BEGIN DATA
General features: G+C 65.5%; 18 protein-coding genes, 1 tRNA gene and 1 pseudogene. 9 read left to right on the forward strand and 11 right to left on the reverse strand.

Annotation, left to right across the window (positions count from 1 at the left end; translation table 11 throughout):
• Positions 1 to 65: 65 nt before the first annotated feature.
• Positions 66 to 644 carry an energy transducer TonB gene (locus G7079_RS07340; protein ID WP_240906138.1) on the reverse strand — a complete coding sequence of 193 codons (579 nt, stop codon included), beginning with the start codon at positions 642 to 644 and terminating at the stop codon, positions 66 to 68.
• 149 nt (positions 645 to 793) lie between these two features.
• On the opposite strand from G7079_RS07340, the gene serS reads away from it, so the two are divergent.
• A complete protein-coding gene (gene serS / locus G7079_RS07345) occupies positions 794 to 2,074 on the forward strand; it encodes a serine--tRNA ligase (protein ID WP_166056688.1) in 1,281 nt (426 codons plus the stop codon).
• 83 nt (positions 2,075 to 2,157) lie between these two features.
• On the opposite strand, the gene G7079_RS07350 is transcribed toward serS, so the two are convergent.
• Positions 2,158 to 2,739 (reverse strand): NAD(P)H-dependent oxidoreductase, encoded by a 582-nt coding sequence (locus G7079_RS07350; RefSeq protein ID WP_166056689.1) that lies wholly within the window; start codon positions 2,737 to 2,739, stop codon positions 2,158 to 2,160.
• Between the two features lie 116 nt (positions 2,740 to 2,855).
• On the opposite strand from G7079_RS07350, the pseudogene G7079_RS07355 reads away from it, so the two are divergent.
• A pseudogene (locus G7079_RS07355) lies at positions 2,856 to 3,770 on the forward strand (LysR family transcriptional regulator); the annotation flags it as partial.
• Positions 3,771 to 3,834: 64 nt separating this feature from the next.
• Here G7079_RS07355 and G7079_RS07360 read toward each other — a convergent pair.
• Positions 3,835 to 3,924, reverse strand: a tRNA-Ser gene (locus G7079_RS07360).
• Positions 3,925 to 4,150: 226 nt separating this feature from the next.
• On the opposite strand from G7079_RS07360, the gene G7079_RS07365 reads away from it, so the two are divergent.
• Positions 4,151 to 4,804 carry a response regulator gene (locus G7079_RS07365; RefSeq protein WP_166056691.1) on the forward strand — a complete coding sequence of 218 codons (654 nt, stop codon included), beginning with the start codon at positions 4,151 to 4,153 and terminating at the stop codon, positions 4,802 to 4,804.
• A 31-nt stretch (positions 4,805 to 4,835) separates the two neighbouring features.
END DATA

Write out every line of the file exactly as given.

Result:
General features: G+C 65.5%; 18 protein-coding genes, 1 tRNA gene and 1 pseudogene. 9 read left to right on the forward strand and 11 right to left on the reverse strand.

Annotation, left to right across the window (positions count from 1 at the left end; translation table 11 throughout):
• Positions 1 to 65: 65 nt before the first annotated feature.
• Positions 66 to 644 carry an energy transducer TonB gene (locus G7079_RS07340; protein ID WP_240906138.1) on the reverse strand — a complete coding sequence of 193 codons (579 nt, stop codon included), beginning with the start codon at positions 642 to 644 and terminating at the stop codon, positions 66 to 68.
• 149 nt (positions 645 to 793) lie between these two features.
• On the opposite strand from G7079_RS07340, the gene serS reads away from it, so the two are divergent.
• A complete protein-coding gene (gene serS / locus G7079_RS07345) occupies positions 794 to 2,074 on the forward strand; it encodes a serine--tRNA ligase (protein ID WP_166056688.1) in 1,281 nt (426 codons plus the stop codon).
• 83 nt (positions 2,075 to 2,157) lie between these two features.
• On the opposite strand, the gene G7079_RS07350 is transcribed toward serS, so the two are convergent.
• Positions 2,158 to 2,739 (reverse strand): NAD(P)H-dependent oxidoreductase, encoded by a 582-nt coding sequence (locus G7079_RS07350; RefSeq protein ID WP_166056689.1) that lies wholly within the window; start codon positions 2,737 to 2,739, stop codon positions 2,158 to 2,160.
• Between the two features lie 116 nt (positions 2,740 to 2,855).
• On the opposite strand from G7079_RS07350, the pseudogene G7079_RS07355 reads away from it, so the two are divergent.
• A pseudogene (locus G7079_RS07355) lies at positions 2,856 to 3,770 on the forward strand (LysR family transcriptional regulator); the annotation flags it as partial.
• Positions 3,771 to 3,834: 64 nt separating this feature from the next.
• Here G7079_RS07355 and G7079_RS07360 read toward each other — a convergent pair.
• Positions 3,835 to 3,924, reverse strand: a tRNA-Ser gene (locus G7079_RS07360).
• Positions 3,925 to 4,150: 226 nt separating this feature from the next.
• On the opposite strand from G7079_RS07360, the gene G7079_RS07365 reads away from it, so the two are divergent.
• Positions 4,151 to 4,804 carry a response regulator gene (locus G7079_RS07365; RefSeq protein WP_166056691.1) on the forward strand — a complete coding sequence of 218 codons (654 nt, stop codon included), beginning with the start codon at positions 4,151 to 4,153 and terminating at the stop codon, positions 4,802 to 4,804.
• A 31-nt stretch (positions 4,805 to 4,835) separates the two neighbouring features.